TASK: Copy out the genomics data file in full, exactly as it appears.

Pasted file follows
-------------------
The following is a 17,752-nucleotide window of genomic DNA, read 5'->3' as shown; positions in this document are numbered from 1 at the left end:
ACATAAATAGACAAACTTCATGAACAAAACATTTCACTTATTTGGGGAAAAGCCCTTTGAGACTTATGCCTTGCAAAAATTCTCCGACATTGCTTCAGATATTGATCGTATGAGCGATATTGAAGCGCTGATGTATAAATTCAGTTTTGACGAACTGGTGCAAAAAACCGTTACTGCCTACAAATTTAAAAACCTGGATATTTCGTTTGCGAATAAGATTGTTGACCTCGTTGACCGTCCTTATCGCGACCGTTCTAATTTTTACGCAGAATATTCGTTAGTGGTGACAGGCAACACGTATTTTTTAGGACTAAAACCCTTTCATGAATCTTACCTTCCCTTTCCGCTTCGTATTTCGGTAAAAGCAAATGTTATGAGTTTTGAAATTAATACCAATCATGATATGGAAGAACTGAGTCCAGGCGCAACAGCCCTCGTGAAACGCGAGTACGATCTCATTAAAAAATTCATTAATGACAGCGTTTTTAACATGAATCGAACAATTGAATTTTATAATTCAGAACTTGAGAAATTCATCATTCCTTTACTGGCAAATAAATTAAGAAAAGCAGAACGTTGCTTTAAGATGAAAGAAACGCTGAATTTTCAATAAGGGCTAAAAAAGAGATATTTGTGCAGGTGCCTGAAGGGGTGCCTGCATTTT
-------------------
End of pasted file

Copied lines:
The following is a 17,752-nucleotide window of genomic DNA, read 5'->3' as shown; positions in this document are numbered from 1 at the left end:
ACATAAATAGACAAACTTCATGAACAAAACATTTCACTTATTTGGGGAAAAGCCCTTTGAGACTTATGCCTTGCAAAAATTCTCCGACATTGCTTCAGATATTGATCGTATGAGCGATATTGAAGCGCTGATGTATAAATTCAGTTTTGACGAACTGGTGCAAAAAACCGTTACTGCCTACAAATTTAAAAACCTGGATATTTCGTTTGCGAATAAGATTGTTGACCTCGTTGACCGTCCTTATCGCGACCGTTCTAATTTTTACGCAGAATATTCGTTAGTGGTGACAGGCAACACGTATTTTTTAGGACTAAAACCCTTTCATGAATCTTACCTTCCCTTTCCGCTTCGTATTTCGGTAAAAGCAAATGTTATGAGTTTTGAAATTAATACCAATCATGATATGGAAGAACTGAGTCCAGGCGCAACAGCCCTCGTGAAACGCGAGTACGATCTCATTAAAAAATTCATTAATGACAGCGTTTTTAACATGAATCGAACAATTGAATTTTATAATTCAGAACTTGAGAAATTCATCATTCCTTTACTGGCAAATAAATTAAGAAAAGCAGAACGTTGCTTTAAGATGAAAGAAACGCTGAATTTTCAATAAGGGCTAAAAAAGAGATATTTGTGCAGGTGCCTGAAGGGGTGCCTGCATTTT